washington whimsy

To those I love in Bellingham: a letter


Today, for the first time in I couldn’t tell you how long, I left my house on a Saturday. Not to go somewhere or do errands or meet someone, I left my house with my ipad and journal to go sit at a coffee shop.And I was walking in the crisp, bright, winter air I looked at the downtown skyline which has become one of my favorite views- the mountains created a back drop to the herald sign, the red museum creating a stark contrast to the blue skies. Beauty in unexpected things. It reminds me of the beauty I found in Beira, Mozambique when we had to live in the city, or the beauty of the hustle and bustle of Bangkok. Finding beauty where your feet are.

But, as I was contemplating that I was hit with a thought that welled up some tears in my eyes and caused my heart to race. So here it is:

To my people in Bellingham:

Growing up,my mother’s kitchen table always had Diet Coke, at least two remotes, some form of baked good and a hodgepodge of people. The doorway of our house was crossed by humans from lots of different walks of life, ages, journeys, people in the highs and lows.

It’s part of the reason why I love inviting people over and meeting people where they are at. And I think it’s why I’ve always had and been comfortable in so many different groups of people. And why I am friends with a handful of people I’ve never actual met or have only known in person one or two weeks of my life.

But I believe I can say, beyond a shadow of a doubt, that you people, those I interact with on AT LEAST a weekly basis (if not daily) here in Bellingham are the most eclectic group of humans I’ve ever encountered.

And man do I love you guys.

And what’s funny is that I only interact with people here that are somehow connected to one of two places: The Y or A Life. My job and my church.

But what a difference it’s made.

The realization I had, the thing that finally hit my heart even though the knowledge has always been there, even though it’s a truth I love to remind people of, is that knowing all of you guys, specifically in this time in my life has caused me to know more of who I am then I ever thought possible.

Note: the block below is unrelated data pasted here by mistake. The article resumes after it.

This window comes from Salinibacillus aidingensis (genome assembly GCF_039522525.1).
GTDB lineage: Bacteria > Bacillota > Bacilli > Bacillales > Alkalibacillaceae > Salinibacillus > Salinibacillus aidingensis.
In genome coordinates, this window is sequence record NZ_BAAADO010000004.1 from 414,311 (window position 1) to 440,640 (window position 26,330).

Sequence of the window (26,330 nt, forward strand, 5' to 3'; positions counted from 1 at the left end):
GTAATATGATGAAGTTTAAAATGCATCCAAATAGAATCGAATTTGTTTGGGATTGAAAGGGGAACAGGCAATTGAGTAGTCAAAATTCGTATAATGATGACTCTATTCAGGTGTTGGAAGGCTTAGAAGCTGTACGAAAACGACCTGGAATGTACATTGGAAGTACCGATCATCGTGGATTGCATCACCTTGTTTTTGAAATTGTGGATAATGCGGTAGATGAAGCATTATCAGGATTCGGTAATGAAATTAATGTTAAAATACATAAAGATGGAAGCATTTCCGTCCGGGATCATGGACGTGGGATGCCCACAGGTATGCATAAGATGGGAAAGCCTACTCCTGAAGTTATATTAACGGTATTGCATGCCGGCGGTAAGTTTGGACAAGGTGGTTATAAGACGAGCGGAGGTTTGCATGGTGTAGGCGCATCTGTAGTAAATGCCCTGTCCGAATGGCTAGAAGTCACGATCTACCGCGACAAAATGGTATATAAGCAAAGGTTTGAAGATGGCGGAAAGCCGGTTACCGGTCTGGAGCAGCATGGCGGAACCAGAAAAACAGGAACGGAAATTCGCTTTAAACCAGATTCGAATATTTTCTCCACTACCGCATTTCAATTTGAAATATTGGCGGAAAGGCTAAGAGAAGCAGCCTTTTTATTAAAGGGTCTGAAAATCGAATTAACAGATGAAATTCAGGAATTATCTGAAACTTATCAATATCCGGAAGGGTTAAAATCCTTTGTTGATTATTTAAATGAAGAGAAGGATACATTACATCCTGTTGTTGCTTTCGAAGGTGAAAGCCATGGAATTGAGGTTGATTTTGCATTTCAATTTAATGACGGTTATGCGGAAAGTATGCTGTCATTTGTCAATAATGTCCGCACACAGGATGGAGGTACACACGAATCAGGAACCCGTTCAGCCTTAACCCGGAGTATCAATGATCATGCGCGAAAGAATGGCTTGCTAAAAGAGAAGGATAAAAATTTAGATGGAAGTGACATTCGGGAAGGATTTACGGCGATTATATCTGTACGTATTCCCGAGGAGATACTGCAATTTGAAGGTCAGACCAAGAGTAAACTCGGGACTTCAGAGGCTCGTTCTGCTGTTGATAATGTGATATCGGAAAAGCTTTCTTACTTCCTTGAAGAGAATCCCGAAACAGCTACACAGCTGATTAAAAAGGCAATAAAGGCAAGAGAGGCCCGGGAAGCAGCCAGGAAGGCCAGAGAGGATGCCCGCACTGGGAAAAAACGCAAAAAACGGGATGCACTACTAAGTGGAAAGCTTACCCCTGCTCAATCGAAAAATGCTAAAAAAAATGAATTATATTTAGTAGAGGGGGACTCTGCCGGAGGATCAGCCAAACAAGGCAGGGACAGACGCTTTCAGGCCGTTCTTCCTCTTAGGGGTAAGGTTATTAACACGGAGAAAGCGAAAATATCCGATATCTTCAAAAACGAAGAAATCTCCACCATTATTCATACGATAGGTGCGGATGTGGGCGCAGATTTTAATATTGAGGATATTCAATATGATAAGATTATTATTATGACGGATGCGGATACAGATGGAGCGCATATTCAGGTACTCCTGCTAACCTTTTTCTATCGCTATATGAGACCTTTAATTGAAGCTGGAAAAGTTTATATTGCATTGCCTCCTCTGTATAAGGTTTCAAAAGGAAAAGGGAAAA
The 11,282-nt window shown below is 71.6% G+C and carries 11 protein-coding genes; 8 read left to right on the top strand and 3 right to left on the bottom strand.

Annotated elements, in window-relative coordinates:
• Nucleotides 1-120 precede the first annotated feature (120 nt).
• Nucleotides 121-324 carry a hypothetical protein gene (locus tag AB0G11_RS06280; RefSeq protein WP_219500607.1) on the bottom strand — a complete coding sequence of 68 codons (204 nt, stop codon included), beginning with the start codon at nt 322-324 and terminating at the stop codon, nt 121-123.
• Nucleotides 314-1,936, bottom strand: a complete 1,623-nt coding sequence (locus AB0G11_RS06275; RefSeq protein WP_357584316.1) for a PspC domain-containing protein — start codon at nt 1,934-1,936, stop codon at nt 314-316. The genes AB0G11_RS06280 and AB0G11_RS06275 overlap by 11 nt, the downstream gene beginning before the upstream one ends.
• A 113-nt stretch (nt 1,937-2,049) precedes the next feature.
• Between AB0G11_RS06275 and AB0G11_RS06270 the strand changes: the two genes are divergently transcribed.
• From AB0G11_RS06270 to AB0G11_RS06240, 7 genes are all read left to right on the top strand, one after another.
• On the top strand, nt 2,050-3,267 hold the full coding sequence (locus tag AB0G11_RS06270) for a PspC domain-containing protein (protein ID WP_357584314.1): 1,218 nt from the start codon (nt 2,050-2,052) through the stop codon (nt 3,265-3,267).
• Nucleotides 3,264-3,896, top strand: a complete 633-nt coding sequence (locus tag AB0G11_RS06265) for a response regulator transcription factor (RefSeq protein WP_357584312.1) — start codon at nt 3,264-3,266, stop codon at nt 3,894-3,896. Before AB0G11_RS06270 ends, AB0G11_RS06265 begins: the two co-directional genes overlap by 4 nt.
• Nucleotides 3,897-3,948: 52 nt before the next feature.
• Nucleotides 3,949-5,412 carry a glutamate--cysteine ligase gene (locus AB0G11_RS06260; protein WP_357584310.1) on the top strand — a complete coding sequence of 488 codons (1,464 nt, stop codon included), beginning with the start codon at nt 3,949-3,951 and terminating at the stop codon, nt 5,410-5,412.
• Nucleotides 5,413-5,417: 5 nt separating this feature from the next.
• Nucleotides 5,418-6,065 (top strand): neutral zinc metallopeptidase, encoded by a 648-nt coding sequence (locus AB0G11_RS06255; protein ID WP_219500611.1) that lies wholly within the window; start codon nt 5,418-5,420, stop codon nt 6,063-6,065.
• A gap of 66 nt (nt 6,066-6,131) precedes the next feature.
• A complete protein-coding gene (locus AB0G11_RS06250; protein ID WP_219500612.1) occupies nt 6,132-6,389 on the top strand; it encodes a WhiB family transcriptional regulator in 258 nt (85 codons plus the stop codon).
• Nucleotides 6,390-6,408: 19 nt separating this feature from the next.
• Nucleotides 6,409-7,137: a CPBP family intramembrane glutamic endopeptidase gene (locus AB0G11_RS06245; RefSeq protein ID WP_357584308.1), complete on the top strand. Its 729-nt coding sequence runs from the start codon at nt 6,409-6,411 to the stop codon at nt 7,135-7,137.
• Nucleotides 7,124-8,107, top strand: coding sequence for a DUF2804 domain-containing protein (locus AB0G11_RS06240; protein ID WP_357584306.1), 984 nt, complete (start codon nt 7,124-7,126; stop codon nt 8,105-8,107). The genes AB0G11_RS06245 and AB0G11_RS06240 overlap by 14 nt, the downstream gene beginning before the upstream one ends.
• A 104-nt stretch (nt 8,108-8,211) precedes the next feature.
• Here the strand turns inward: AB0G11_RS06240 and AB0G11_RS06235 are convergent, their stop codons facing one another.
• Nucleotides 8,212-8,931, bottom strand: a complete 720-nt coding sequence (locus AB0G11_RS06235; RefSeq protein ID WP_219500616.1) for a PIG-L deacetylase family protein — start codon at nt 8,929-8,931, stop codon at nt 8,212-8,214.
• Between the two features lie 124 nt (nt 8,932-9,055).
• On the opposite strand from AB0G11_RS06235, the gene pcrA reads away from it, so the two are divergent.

As I said, that tidbit was in my brain, the knowledge was there. Every conversation, interactions, the laughter, the tears, all those things stored together from people have been building blocks. It’s normally not something you truly realize until you are in a high emotions situation or a situation when you are around the same people day in and out where you begin to realize bits and pieces of yourself through them.

You guys have been the most wonderful piece of self discovery.

Because of everyone of you I’ve not only learned more of who I am, but more of who I want to be.

And I believe every time I said I wanted to run it was because all of the things I was learning and feeling and desiring were becoming far too big for the life I had been living. All the ugly surfacing were dreams and desires and hopes I had buried long ago for fear of getting hurt.

Before I moved here, I would, here and there, struggle with comparison and jealousy and loneliness and lack of identity, but the last year and a half all of those things have been stirred up, multiplied and fleshed out.

And that has made me want to run.

But not you guys.

Everyone of you has kept my feet planted.